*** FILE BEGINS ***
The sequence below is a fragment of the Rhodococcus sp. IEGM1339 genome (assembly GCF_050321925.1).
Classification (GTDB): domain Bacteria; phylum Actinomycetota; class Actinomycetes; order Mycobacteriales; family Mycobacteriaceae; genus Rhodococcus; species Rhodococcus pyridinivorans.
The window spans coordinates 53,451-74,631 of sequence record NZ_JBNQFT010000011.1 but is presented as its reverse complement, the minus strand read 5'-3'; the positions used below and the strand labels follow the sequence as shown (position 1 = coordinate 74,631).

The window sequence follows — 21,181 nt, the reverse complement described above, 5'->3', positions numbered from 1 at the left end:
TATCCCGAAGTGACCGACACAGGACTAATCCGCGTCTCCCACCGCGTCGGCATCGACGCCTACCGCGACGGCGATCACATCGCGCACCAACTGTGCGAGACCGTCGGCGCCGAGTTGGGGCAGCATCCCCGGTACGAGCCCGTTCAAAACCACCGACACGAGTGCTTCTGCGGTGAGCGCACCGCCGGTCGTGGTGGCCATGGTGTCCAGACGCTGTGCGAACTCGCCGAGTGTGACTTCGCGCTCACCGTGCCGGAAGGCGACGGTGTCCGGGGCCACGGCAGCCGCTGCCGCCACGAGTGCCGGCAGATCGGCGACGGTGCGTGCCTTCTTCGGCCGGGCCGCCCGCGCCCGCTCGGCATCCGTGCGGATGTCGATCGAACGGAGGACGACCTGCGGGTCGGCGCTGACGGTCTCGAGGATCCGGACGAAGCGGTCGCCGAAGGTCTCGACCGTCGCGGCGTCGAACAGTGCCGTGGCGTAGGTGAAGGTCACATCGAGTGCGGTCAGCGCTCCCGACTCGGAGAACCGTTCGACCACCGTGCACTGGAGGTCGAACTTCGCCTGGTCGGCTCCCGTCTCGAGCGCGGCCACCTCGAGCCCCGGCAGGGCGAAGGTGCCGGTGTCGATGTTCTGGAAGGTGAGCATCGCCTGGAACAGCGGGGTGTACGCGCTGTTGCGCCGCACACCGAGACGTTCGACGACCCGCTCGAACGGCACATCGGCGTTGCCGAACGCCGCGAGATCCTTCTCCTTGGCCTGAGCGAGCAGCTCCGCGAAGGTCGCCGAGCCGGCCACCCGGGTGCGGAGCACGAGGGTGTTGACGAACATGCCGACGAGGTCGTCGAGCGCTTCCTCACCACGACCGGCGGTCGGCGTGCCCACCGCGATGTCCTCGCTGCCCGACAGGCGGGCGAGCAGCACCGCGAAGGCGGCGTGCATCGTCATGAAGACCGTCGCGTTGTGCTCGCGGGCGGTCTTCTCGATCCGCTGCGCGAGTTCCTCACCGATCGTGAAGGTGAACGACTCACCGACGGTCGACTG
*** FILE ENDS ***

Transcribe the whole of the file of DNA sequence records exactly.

The sequence below is a fragment of the Rhodococcus sp. IEGM1339 genome (assembly GCF_050321925.1).
Classification (GTDB): domain Bacteria; phylum Actinomycetota; class Actinomycetes; order Mycobacteriales; family Mycobacteriaceae; genus Rhodococcus; species Rhodococcus pyridinivorans.
The window spans coordinates 53,451-74,631 of sequence record NZ_JBNQFT010000011.1 but is presented as its reverse complement, the minus strand read 5'-3'; the positions used below and the strand labels follow the sequence as shown (position 1 = coordinate 74,631).

The window sequence follows — 21,181 nt, the reverse complement described above, 5'->3', positions numbered from 1 at the left end:
TATCCCGAAGTGACCGACACAGGACTAATCCGCGTCTCCCACCGCGTCGGCATCGACGCCTACCGCGACGGCGATCACATCGCGCACCAACTGTGCGAGACCGTCGGCGCCGAGTTGGGGCAGCATCCCCGGTACGAGCCCGTTCAAAACCACCGACACGAGTGCTTCTGCGGTGAGCGCACCGCCGGTCGTGGTGGCCATGGTGTCCAGACGCTGTGCGAACTCGCCGAGTGTGACTTCGCGCTCACCGTGCCGGAAGGCGACGGTGTCCGGGGCCACGGCAGCCGCTGCCGCCACGAGTGCCGGCAGATCGGCGACGGTGCGTGCCTTCTTCGGCCGGGCCGCCCGCGCCCGCTCGGCATCCGTGCGGATGTCGATCGAACGGAGGACGACCTGCGGGTCGGCGCTGACGGTCTCGAGGATCCGGACGAAGCGGTCGCCGAAGGTCTCGACCGTCGCGGCGTCGAACAGTGCCGTGGCGTAGGTGAAGGTCACATCGAGTGCGGTCAGCGCTCCCGACTCGGAGAACCGTTCGACCACCGTGCACTGGAGGTCGAACTTCGCCTGGTCGGCTCCCGTCTCGAGCGCGGCCACCTCGAGCCCCGGCAGGGCGAAGGTGCCGGTGTCGATGTTCTGGAAGGTGAGCATCGCCTGGAACAGCGGGGTGTACGCGCTGTTGCGCCGCACACCGAGACGTTCGACGACCCGCTCGAACGGCACATCGGCGTTGCCGAACGCCGCGAGATCCTTCTCCTTGGCCTGAGCGAGCAGCTCCGCGAAGGTCGCCGAGCCGGCCACCCGGGTGCGGAGCACGAGGGTGTTGACGAACATGCCGACGAGGTCGTCGAGCGCTTCCTCACCACGACCGGCGGTCGGCGTGCCCACCGCGATGTCCTCGCTGCCCGACAGGCGGGCGAGCAGCACCGCGAAGGCGGCGTGCATCGTCATGAAGACCGTCGCGTTGTGCTCGCGGGCGGTCTTCTCGATCCGCTGCGCGAGTTCCTCACCGATCGTGAAGGTGAACGACTCACCGACGGTCGACTG